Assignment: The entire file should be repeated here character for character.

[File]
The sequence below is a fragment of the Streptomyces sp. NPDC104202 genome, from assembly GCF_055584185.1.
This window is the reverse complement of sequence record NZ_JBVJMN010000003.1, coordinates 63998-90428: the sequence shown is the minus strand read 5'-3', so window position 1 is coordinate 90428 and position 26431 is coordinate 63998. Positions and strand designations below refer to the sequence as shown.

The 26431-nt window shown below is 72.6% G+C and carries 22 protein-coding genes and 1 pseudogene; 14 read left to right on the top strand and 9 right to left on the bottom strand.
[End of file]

The sequence below is a fragment of the Streptomyces sp. NPDC104202 genome, from assembly GCF_055584185.1.
This window is the reverse complement of sequence record NZ_JBVJMN010000003.1, coordinates 63998-90428: the sequence shown is the minus strand read 5'-3', so window position 1 is coordinate 90428 and position 26431 is coordinate 63998. Positions and strand designations below refer to the sequence as shown.

The 26431-nt window shown below is 72.6% G+C and carries 22 protein-coding genes and 1 pseudogene; 14 read left to right on the top strand and 9 right to left on the bottom strand.